that island that are all different - Manuelita shallows, Manuelita deep
with wall right and Manuelita deep with wall left. Dove Alcyone four times,
Dirty Rock three times and other sites once or twice. Saw hammerheads on
every dive except Manuelita shallows with large schools at Dirty Rock and
Punta Maria. Had close encounters with hammerheads at cleaning stations at
Dos Amigos Pequena, Alcyone and Manuelita Island. Alcyone was somewhat
disappointing but reportedly has not had as much action this year compared
to Manuelita and Dirty Rock. Hammerheads are challenging to take photos of
as they are skiddish when around divers and diver bubbles, but all divers
had multiple close encounters with them. A large whale shark was seen by
one panga at Dirty Rock. Silverado is a dive that allows close encounters
with large silvertip sharks as there is a cleaning station there. However,
if the silvertips are not there the dive is very boring. We spent 57
minutes at Silverado with no sharks and literally passed the time playing
tic-tac-toe in the sand for awhile. Only after a few divers surfaced did 2
silvertips show up and spend 15 minutes swimming closely between us. They
are among the most beautiful sharks I have seen. Three frogfish are
reliably seen on Manuelita island. The check-out dive at Chatham Bay was
outstanding with a nice encounter with a very large manta ray. Mantas were
seen on several other dives. A school of thousands of large jacks will
almost always be on the pinnacle of Dirty Rock making for great photo
opportunites. The diving is challenging but not excessively so. Currents
can be strong and actually the stronger the current the more likely you
will see pelagics. Throughout our trip, when there was a nice current at
Manuelita we would see small groups of eagle rays, mantas or groups of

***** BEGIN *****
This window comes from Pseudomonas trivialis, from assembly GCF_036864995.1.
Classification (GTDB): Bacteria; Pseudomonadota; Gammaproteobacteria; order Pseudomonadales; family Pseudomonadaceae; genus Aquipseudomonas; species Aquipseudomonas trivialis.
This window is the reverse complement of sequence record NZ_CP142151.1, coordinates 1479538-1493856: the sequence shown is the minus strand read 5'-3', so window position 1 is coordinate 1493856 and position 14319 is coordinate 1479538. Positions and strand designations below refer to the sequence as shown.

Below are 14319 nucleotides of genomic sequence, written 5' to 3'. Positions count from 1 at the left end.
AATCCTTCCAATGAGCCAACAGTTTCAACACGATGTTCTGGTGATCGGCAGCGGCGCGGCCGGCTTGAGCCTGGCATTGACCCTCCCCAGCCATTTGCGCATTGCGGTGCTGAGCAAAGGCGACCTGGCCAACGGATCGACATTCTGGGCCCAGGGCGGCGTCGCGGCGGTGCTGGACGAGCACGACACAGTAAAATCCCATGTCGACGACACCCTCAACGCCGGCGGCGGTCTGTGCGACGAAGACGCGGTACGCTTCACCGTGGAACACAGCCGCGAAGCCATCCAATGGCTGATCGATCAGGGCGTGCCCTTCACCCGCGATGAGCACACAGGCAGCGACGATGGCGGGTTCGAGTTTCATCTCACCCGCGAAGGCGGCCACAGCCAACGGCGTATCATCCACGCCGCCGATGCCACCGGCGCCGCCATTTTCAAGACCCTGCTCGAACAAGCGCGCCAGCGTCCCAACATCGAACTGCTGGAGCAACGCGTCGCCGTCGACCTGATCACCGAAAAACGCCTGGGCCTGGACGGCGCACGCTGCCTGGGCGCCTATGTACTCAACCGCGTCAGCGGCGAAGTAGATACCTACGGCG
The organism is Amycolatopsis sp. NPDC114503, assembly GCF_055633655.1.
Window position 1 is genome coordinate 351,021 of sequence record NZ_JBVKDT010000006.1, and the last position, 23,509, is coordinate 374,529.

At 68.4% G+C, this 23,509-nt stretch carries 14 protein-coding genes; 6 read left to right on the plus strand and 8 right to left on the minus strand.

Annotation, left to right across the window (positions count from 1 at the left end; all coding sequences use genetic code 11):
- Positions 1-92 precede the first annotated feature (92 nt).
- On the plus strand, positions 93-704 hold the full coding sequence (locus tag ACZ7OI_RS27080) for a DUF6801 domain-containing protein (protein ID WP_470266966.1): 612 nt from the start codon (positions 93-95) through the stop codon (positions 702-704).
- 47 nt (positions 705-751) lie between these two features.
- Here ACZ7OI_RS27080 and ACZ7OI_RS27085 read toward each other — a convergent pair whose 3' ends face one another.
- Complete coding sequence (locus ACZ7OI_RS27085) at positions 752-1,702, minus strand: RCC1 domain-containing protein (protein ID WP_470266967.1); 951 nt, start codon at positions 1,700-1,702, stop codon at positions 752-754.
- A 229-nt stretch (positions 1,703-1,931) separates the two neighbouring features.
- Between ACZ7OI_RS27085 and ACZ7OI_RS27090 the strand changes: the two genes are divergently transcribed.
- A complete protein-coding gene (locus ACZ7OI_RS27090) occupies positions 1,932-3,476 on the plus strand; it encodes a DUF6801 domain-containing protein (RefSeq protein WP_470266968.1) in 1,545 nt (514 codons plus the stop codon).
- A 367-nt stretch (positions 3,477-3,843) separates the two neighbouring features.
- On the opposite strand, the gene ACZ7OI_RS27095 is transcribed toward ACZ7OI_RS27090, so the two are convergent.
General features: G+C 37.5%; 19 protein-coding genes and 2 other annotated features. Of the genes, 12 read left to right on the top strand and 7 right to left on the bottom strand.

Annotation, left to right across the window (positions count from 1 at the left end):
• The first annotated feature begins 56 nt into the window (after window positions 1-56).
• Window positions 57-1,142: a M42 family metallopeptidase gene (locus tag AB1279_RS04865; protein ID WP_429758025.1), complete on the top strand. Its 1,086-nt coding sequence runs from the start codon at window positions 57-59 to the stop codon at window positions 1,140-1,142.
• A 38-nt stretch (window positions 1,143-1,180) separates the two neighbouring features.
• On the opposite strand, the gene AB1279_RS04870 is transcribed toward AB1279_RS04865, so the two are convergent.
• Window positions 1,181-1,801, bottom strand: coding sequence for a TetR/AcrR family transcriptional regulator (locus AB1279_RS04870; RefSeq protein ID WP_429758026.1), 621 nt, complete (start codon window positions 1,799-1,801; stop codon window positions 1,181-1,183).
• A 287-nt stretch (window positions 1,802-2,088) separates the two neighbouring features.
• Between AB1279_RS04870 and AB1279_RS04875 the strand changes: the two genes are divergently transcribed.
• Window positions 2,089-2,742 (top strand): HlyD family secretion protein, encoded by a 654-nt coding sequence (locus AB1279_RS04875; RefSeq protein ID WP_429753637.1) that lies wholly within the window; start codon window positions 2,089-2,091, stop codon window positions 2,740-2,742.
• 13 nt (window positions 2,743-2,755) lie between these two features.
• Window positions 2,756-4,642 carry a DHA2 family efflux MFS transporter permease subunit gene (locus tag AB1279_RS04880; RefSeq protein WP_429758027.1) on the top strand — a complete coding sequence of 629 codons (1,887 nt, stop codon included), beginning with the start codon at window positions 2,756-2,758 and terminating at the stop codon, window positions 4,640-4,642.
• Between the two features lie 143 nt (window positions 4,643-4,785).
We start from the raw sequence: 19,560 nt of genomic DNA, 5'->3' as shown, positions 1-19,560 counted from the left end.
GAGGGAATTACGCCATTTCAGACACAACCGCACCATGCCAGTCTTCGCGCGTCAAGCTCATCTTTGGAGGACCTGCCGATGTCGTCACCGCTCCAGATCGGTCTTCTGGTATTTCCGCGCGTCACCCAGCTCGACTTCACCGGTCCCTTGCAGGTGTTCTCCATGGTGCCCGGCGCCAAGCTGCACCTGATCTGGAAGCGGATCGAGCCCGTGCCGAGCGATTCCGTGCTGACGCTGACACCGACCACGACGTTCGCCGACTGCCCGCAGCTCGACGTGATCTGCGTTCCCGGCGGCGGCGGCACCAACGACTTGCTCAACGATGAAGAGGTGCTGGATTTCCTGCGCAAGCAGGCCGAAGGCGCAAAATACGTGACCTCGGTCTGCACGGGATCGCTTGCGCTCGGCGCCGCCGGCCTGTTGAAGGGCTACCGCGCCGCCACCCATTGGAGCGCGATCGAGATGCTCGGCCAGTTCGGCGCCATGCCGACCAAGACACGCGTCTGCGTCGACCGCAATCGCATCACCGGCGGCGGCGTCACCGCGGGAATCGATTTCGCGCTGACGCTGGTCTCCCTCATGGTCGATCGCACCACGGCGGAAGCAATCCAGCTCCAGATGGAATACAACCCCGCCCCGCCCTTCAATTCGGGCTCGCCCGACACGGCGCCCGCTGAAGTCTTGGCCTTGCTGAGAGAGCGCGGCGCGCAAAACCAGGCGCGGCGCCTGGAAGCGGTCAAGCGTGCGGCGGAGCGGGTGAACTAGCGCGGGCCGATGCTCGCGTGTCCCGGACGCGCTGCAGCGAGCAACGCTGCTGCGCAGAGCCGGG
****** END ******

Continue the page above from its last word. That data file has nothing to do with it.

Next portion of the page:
hammerheads. If there was no current we would see much less. Though the
currents can be challenging, the panga will pick up divers so you do not
have to worry about navigating back to a boat against current. All dives
are drift and at the end of your dive you simply do your safety stop and
surface and the panga will pick you up. Night dives are allowed only at two
sites, Manuelita shallows and Chatham Bay. Manuelita shallows will have
large numbers of hunting white-tips each night. They ignore divers and you
can acutally drop right down within them while they are hunting and they
will not bother you at all. Chatham Bay will have huge numbers of a variety
of puffers which allow divers to get up close for photos. All divers are
taken on shore for an afternoon during the trip to experience Chatham Bay
and the beauty of Cocos Island. Generally, longer hiking excursions are
offered later in the trip if weather permits. The island itself is one of
the most beautiful areas I have ever seen with many waterfalls and lush
rainforest. It is truly a unique place on earth both above and below water.
Cocos Island is called the island of the sharks and does not disappoint. My
only disappointment was finding out that the trip after us had an greater
than one hour encounter with 5 large tiger sharks in Manuelita Shallows
less than a week after our trip! Tigers are occasionally seen but they had
never seen a group of them - we missed it by only a few days! It appears
you never know what to expect at Cocos Island. 
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Note: The information here was reported by the author above, but has NOT been reviewed nor edited by Undercurrent prior to posting on our website. Please report any major problems by writing to us and referencing the report number above.